Nudge, nudge, wink, wink – how to gently push your customers in the right direction

‘Nudging’ is the runaway winner in the ‘how can I get my customers to change their behaviour?’ stakes. SMH writer Matt Wade reports that it was the Brits who first came up with the idea of creating governmental behavioural insight units aimed at improving the effectiveness of their public services. In essence, they use simple psychology when contacting clients to change their behaviour.

The NSW Government caught on pretty quickly, establishing its own unit which is generating savings in costs and efficiencies. For example, non-attendance for clinic appointments at St Vincent’s was an ongoing headache. But by changing text reminders to include phrases such as “avoid loss to the hospital or “loss to the patients at the hospital”, the no-show rate was slashed by almost 20%.  With non-attendance costing the hospital $125 a pop, the $66,000 already saved has been a real tonic.

Wade reports a different trial focused on using carefully worded messages to encourage social housing tenants to pay off their rental debt, with 9.4% more tenants who received such a text doing exactly that. Similarly, trialling four different pap smear letters saw the most effective one – which used clear layout and language to emphasise testing benefits – result in a 30% screening rate increase. That’s an additional 7500 NSW women each year taking better care of their health.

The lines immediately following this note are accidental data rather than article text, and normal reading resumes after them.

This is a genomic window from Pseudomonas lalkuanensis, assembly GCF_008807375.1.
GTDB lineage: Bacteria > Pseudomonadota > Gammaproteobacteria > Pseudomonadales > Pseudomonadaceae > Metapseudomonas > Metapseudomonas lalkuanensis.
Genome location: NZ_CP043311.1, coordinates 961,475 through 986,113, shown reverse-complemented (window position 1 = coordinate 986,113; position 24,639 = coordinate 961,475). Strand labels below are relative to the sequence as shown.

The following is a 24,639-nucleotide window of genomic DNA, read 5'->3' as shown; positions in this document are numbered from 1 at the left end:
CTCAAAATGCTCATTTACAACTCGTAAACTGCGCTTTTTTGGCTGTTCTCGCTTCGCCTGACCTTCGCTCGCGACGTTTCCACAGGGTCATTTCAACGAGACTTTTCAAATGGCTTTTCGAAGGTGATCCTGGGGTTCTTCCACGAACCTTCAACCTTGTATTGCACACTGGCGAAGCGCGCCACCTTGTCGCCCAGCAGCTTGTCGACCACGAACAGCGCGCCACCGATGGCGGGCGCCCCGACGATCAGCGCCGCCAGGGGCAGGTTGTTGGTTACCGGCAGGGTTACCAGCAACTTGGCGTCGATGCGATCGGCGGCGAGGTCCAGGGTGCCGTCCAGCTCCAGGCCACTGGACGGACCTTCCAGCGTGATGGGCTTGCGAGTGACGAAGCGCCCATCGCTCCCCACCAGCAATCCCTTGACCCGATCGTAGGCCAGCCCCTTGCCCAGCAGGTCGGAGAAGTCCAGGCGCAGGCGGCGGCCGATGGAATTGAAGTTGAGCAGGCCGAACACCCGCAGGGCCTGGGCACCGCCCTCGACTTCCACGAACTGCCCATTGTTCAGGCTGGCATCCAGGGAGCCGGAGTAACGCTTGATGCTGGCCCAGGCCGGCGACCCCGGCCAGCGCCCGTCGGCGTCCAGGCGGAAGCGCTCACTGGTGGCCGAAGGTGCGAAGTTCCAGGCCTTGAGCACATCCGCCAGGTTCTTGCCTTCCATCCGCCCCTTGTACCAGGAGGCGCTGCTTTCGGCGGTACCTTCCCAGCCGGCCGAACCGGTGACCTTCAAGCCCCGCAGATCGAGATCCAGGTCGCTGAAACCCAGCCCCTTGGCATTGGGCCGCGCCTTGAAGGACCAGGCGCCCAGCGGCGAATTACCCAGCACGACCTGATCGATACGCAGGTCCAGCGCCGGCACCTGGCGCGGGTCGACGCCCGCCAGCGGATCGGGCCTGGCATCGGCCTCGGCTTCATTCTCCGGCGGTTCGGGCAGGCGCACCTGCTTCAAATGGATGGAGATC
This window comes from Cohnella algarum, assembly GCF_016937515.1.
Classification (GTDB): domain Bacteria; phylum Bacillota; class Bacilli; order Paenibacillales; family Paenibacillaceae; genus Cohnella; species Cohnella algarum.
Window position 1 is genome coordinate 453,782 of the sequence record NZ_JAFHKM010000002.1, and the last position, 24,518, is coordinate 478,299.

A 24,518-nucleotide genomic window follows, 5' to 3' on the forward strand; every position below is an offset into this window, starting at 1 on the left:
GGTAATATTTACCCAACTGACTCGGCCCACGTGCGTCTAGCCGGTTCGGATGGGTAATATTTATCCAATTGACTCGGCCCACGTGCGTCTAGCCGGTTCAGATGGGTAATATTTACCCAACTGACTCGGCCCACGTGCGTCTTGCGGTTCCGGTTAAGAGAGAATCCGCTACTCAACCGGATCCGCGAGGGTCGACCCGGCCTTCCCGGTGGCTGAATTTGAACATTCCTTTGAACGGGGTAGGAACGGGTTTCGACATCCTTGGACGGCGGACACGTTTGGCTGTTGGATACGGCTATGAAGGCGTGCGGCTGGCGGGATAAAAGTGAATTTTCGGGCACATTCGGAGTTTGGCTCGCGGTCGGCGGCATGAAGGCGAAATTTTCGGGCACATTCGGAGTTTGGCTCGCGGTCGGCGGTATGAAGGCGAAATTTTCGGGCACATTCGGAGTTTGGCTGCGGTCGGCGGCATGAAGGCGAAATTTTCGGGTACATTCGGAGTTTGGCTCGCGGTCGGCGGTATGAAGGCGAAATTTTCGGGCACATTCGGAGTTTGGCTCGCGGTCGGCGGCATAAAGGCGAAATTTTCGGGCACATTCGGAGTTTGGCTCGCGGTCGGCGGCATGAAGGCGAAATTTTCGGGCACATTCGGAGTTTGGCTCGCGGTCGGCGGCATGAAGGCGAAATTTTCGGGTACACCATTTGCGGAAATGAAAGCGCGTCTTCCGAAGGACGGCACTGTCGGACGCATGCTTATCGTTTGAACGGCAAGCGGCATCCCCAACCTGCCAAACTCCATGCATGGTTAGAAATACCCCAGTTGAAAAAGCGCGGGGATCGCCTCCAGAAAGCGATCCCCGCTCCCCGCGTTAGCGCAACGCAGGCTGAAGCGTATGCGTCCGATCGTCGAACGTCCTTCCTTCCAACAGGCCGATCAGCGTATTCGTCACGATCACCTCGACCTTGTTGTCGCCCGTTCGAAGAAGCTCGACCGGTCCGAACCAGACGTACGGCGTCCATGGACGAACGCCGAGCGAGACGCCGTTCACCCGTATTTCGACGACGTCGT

So where and how should you start nudging your own clients to change their behaviour? An easy place to start is that common time waster for many small businesses – the tedious process of chasing slow-to-pay customers. Apart from being appallingly bad behaviour, clients who don’t pay on time take your focus away from doing what you should be doing – developing your business.

The logical place to start is a review of your invoices.  Are yours pretty much the standard style – item numbers and totals surrounded by acres of white space? Then why not gently nudge your customers by including a positive message:

‘Thank you! Your prompt payment means we can spend more time doing what we do best: developing products that our customers love.’

‘Please pay within 21 days to ensure our good work serving our community can continue.’

‘Your timely payment is always appreciated; it’s why you’re a great customer to have.’

You get the idea.

But if nudging seems too much, a recent survey conducted by cloud accounting FreshBooks showed that a simple ‘Please pay within…’ or ‘Thank you for your business’ can increase paid invoices by more than 5%.

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